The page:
Deservedly, the spotlight has been shone on boardrooms across the world in the wake of the slew of corporate scandals that has cost so many their hard-earned reputations.
First it was the auditors that were moved into the firing line. Now the snipers have retrained their sights. And this time they are pointing them directly at the finance director.
Some, on the face of it, appear more deserving of inquiries than others.
Enron’s former CFO Andrew Fastow handed himself over to the FBI last week to be charged with fraud, money-laundering and conspiracy following the energy company’s multi-billion dollar collapse. The move surprised no one.
Then within a matter of hours Kenneth Lonchar CFO of US software group Veritas had resigned after it was revealed he had lied on his CV, claiming a non-existent MBA from Stanford University. Again, hard to argue.
But the real FD story of the week – and the most troubling – was the non-appointment of Ric Piper at Trinity Mirror.
Piper’s tale was very different – the withdrawal of his job offer followed a profit warning at his former employer, PFI specialist WS Atkins. As a result the two parties agreed to go their separate ways less than 24 hours before he was due to join.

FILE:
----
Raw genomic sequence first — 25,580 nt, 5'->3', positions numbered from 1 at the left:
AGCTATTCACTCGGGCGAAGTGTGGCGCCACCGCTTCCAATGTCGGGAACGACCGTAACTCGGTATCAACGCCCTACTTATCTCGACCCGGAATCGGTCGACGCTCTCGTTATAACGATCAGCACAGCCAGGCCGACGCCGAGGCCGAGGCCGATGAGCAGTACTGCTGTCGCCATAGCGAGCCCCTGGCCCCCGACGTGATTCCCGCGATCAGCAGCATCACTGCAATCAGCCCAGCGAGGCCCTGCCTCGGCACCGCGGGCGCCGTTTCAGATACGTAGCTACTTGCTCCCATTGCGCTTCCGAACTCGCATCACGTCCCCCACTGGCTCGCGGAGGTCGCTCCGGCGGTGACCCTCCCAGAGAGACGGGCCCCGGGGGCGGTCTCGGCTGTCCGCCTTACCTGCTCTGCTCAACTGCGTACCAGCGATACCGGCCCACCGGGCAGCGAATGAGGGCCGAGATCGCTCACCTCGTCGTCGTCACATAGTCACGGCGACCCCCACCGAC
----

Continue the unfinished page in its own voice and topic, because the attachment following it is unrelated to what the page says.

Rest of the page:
It was very hard not to sympathise with Piper. But the affair highlights the extent of the current credibility crisis: no company wants to inherit a problem – whether, thanks to the profit warning in this case, it’s real or perceived.
And that’s the crux of this problem. When does an industry issue become a company issue? And when does a company issue become an individual problem?
Unless Trinity Mirror knows something that the rest of us don’t, Piper lost his job because his employer issued a profit warning. His employer issued a profit warning because of market conditions – primarily in its US business and its non-public sector business in the UK.
Now arguably the company’s management could have handled the environment better (certainly a doubling of forecast debt to £120m should not be underestimated) but don’t forget its peers are among the hundreds of companies that have also suffered in recent months.
At times like these FDs should expect to be asked tough questions. But scapegoating them for wider problems will help no one.
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